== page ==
Accumulators usually are installed in hydraulic systems to store energy and to smooth out pulsations. Typically, a hydraulic system with an accumulator can use a smaller pump because the accumulator stores energy from the pump during periods of low demand. This energy is available for instantaneous use, released upon demand at a rate many times greater than what could be supplied by the pump alone.
Accumulators also can act as surge or pulsation absorbers, much as an air dome is used on pulsating piston or rotary pumps. Accumulators will cushion hydraulic hammer, reducing shocks caused by rapid operation or sudden starting and stopping of power cylinders in a hydraulic circuit.
There are four principal types of accumulators: the weight-loaded piston type, diaphragm (or bladder) type, spring type, and the hydro-pneumatic piston type. The weight-loaded type was the first used, but is much larger and heavier for its capacity than the modern piston and bladder types. Both weighted and spring types are infrequently found today. Hydro-pneumatic accumulators, Figure 1, are the type most commonly used in industry.
Energy storage — Hydropneumatic accumulators incorporate a gas in conjunction with a hydraulic fluid. The fluid has little dynamic power-storage qualities; typical hydraulic fluids can be reduced in volume by only about 1.7% under a pressure of 5,000 psi. (However, this relative incompressibility makes them ideal for power transmission, providing quick response to power demand.) Therefore, when only 2% of the total contained volume is released, the pressure of the remaining oil in the system drops to zero.
On the other hand, gas, the partner to the hydraulic fluid in the accumulator, can be compressed into small volumes at high pressures. Potential energy is stored in the compressed gas to be released upon demand. Such energy can be compared to that of a raised pile driver ready to transfer its tremendous energy upon the pile. In the piston type accumulator, the energy in the compressed gas exerts pressure against the piston separating the gas and hydraulic fluid. The piston in turn, forces the fluid from the cylinder into the system and to the location where useful work will be accomplished.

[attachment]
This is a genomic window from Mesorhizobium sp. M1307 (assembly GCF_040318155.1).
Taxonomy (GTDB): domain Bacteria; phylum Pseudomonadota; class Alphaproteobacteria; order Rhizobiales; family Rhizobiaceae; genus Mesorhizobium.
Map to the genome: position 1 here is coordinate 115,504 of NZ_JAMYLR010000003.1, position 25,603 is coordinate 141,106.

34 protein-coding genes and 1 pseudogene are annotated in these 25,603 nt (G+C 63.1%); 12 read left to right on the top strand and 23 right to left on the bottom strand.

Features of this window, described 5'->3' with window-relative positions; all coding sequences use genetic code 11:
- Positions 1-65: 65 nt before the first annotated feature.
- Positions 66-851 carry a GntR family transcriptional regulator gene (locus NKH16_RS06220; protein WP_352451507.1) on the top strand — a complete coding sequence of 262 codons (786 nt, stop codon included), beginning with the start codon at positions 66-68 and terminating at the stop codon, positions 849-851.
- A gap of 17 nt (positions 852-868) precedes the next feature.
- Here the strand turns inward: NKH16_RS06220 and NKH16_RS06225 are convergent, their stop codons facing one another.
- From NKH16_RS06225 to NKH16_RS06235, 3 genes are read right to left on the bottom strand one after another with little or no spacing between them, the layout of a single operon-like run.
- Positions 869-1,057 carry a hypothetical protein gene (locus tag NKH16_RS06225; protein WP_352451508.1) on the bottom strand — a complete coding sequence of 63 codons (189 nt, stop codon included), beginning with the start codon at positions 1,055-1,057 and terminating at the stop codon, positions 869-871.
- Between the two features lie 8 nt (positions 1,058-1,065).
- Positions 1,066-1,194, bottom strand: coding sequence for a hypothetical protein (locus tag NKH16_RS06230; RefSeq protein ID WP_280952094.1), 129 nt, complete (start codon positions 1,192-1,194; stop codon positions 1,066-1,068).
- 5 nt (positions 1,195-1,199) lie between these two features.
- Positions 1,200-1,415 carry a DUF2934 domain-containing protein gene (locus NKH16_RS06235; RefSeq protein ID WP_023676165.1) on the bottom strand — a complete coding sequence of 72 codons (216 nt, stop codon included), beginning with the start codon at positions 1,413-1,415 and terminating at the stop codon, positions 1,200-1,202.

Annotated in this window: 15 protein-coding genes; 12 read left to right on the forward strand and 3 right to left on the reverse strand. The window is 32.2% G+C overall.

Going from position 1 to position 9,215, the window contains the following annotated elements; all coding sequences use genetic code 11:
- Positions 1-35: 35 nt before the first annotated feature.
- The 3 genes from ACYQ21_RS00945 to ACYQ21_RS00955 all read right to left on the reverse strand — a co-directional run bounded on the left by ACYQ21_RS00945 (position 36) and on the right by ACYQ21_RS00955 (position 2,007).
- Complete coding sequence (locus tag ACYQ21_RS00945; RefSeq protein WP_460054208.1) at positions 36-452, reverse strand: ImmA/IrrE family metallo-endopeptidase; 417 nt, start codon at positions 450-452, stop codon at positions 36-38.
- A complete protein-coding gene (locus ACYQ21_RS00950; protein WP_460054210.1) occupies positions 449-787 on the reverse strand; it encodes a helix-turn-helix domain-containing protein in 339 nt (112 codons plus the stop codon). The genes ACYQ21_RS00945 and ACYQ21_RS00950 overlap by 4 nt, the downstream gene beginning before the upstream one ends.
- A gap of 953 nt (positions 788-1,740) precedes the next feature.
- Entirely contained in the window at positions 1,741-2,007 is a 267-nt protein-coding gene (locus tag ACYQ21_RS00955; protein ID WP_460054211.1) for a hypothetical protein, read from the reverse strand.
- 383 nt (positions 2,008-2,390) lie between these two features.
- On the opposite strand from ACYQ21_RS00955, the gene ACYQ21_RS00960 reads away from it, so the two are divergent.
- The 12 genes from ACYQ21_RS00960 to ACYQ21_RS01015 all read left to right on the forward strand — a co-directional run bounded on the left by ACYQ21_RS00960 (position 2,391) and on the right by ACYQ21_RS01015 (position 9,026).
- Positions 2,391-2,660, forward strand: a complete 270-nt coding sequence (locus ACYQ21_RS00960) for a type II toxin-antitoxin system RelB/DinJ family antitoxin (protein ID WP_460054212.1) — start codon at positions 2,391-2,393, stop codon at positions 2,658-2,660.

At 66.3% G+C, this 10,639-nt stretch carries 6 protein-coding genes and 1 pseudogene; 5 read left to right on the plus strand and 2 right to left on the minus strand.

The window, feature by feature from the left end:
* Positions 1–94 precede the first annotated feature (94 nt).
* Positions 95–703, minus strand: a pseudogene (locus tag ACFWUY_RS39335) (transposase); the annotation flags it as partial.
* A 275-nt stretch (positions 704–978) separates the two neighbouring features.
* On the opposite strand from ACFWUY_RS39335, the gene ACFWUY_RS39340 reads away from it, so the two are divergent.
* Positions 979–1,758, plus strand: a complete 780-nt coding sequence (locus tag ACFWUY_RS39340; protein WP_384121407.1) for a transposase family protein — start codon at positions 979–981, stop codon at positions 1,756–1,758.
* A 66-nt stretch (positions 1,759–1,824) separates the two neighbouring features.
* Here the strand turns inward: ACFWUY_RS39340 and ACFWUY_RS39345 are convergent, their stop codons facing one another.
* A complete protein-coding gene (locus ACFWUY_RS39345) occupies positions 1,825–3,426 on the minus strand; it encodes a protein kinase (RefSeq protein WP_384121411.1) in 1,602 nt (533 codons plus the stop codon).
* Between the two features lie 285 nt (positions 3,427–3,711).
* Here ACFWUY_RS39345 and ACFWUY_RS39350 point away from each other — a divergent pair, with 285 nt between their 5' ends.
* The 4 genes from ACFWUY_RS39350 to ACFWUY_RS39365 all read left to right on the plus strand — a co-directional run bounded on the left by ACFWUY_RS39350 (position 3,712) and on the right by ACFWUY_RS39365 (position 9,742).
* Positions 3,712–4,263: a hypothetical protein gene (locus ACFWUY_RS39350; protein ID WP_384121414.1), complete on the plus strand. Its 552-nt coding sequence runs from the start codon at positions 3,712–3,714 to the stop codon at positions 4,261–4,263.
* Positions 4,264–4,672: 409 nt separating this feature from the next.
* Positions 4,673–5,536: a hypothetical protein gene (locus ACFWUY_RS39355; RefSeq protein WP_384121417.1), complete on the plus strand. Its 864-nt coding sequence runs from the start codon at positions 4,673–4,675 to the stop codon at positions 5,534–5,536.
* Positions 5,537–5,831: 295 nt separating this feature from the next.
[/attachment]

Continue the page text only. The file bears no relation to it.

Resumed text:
Pulsation absorption - Pumps, of course, generate the required power to be used or stored in a hydraulic system. Many pumps deliver this power in a pulsating flow. The piston pump, commonly used for its high pressure capability, can produce pulsations detrimental to a high-pressure system. An accumulator properly located in the system will substantially cushion these pressure variations.
Shock cushioning - In many fluid power applications, the driven member of the hydraulic system stops suddenly, creating a pressure wave that travels back through the system. This shock wave can develop peak pressures several times greater than normal working pressures. It can cause objectionable noise or even system failure. An accumulator's gas cushion, properly located in the system, will minimize this shock.